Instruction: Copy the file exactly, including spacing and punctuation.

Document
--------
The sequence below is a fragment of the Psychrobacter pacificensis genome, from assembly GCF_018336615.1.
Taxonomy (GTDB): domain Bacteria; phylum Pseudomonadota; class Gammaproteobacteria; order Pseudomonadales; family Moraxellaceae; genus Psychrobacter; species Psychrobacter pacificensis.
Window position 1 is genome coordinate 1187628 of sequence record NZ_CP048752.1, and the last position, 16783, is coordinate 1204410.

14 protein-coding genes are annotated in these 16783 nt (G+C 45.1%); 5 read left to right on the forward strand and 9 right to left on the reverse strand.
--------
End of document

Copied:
The sequence below is a fragment of the Psychrobacter pacificensis genome, from assembly GCF_018336615.1.
Taxonomy (GTDB): domain Bacteria; phylum Pseudomonadota; class Gammaproteobacteria; order Pseudomonadales; family Moraxellaceae; genus Psychrobacter; species Psychrobacter pacificensis.
Window position 1 is genome coordinate 1187628 of sequence record NZ_CP048752.1, and the last position, 16783, is coordinate 1204410.

14 protein-coding genes are annotated in these 16783 nt (G+C 45.1%); 5 read left to right on the forward strand and 9 right to left on the reverse strand.